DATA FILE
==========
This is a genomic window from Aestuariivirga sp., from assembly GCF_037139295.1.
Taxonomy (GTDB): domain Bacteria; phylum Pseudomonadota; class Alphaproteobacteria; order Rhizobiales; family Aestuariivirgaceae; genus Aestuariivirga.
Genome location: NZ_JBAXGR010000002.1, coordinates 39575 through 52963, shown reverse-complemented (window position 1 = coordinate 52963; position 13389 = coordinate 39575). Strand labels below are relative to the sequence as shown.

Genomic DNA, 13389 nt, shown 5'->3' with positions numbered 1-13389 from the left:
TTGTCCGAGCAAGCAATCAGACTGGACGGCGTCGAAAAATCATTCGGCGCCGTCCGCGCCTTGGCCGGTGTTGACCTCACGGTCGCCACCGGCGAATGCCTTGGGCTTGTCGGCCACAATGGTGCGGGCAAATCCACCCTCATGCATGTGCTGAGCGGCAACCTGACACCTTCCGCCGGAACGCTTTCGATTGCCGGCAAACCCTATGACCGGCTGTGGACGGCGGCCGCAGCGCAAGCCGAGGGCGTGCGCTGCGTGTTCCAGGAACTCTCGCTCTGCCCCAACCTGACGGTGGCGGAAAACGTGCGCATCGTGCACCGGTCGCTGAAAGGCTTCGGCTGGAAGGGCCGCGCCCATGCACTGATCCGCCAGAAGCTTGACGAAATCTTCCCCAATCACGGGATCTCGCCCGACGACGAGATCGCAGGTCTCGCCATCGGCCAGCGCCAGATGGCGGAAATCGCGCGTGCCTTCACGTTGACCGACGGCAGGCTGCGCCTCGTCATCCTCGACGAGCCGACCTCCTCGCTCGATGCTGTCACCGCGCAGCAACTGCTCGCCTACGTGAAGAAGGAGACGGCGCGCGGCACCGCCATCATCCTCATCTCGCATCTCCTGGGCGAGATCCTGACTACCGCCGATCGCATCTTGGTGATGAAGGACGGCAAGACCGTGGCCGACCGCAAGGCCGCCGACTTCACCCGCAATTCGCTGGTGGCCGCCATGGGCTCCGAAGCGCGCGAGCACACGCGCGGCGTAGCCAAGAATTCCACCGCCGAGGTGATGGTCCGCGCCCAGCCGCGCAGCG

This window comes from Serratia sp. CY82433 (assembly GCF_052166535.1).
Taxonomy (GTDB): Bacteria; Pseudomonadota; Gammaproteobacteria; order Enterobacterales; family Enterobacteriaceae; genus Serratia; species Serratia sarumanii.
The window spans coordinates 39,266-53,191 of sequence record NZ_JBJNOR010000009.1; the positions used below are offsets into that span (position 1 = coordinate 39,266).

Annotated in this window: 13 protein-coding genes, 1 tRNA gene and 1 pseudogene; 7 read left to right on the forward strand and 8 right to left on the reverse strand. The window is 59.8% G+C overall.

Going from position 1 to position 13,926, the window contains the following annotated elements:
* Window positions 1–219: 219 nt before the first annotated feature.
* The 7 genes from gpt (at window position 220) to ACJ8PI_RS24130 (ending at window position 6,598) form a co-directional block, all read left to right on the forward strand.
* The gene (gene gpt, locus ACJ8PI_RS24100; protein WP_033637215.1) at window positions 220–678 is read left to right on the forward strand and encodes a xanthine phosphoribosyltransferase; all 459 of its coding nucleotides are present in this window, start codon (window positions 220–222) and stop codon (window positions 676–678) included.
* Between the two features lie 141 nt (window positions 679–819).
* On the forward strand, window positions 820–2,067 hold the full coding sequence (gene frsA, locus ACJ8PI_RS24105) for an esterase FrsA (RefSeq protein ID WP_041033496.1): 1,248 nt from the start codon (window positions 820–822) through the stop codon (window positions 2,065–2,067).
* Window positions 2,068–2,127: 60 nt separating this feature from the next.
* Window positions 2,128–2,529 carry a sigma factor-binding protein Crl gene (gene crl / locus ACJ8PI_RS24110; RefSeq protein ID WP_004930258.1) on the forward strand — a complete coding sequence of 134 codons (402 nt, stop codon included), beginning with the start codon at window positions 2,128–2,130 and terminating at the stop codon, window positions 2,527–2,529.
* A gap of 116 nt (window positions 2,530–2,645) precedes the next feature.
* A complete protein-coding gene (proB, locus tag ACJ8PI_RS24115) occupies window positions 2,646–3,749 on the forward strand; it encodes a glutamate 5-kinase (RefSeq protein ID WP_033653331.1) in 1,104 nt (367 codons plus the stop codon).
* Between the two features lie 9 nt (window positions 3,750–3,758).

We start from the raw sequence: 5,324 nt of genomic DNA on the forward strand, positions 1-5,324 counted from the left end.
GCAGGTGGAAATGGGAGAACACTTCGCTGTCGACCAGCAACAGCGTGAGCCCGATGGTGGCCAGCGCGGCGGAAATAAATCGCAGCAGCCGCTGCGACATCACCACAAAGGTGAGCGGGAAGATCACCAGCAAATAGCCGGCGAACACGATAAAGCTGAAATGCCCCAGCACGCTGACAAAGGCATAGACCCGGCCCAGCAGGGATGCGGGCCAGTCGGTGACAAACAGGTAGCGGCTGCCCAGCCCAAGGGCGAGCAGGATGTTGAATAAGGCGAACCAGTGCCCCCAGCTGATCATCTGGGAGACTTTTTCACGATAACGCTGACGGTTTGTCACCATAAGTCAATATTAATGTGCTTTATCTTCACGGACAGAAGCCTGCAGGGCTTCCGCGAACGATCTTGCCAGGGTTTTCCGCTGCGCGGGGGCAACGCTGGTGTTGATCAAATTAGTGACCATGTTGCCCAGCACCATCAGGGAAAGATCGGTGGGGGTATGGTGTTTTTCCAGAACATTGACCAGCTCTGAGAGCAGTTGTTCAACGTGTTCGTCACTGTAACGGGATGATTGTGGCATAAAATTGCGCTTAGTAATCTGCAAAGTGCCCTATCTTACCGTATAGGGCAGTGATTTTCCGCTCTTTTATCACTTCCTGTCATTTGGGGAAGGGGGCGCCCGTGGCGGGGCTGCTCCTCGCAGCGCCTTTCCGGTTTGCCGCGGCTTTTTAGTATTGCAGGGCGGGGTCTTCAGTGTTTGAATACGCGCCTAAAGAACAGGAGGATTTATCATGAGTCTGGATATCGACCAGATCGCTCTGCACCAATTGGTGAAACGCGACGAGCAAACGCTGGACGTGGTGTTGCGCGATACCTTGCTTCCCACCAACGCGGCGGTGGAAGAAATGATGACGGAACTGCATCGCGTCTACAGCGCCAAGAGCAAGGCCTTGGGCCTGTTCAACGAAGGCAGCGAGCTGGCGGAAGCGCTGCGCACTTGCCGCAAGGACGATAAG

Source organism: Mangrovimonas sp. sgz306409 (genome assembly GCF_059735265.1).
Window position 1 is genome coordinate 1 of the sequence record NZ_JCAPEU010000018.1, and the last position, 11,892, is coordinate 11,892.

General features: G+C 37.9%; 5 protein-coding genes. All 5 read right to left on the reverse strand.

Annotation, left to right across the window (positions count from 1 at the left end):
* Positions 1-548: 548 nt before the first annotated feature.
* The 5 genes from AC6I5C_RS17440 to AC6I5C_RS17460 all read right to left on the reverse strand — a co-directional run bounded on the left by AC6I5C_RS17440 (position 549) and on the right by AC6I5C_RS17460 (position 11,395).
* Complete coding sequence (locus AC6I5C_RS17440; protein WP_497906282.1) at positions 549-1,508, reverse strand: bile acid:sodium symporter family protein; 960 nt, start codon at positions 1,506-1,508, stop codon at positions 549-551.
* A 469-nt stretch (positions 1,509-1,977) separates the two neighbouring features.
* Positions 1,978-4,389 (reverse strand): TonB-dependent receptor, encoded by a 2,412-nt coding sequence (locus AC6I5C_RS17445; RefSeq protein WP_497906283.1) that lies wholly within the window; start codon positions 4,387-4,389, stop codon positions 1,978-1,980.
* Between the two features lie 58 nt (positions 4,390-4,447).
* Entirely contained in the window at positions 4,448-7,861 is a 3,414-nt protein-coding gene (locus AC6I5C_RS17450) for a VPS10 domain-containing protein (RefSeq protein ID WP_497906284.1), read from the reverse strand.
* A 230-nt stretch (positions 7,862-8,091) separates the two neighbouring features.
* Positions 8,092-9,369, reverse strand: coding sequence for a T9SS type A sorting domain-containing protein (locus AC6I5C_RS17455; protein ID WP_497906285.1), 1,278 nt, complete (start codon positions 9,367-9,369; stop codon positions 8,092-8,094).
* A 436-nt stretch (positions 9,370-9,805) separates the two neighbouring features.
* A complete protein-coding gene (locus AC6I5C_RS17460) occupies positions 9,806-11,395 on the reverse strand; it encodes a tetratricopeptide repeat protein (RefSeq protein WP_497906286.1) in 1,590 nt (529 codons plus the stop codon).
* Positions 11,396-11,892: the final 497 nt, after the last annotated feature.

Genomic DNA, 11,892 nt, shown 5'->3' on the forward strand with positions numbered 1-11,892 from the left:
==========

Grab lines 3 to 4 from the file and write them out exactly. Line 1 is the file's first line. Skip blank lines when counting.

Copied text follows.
Genome location: NZ_JBAXGR010000002.1, coordinates 39575 through 52963, shown reverse-complemented (window position 1 = coordinate 52963; position 13389 = coordinate 39575). Strand labels below are relative to the sequence as shown.

Genomic DNA, 13389 nt, shown 5'->3' with positions numbered 1-13389 from the left: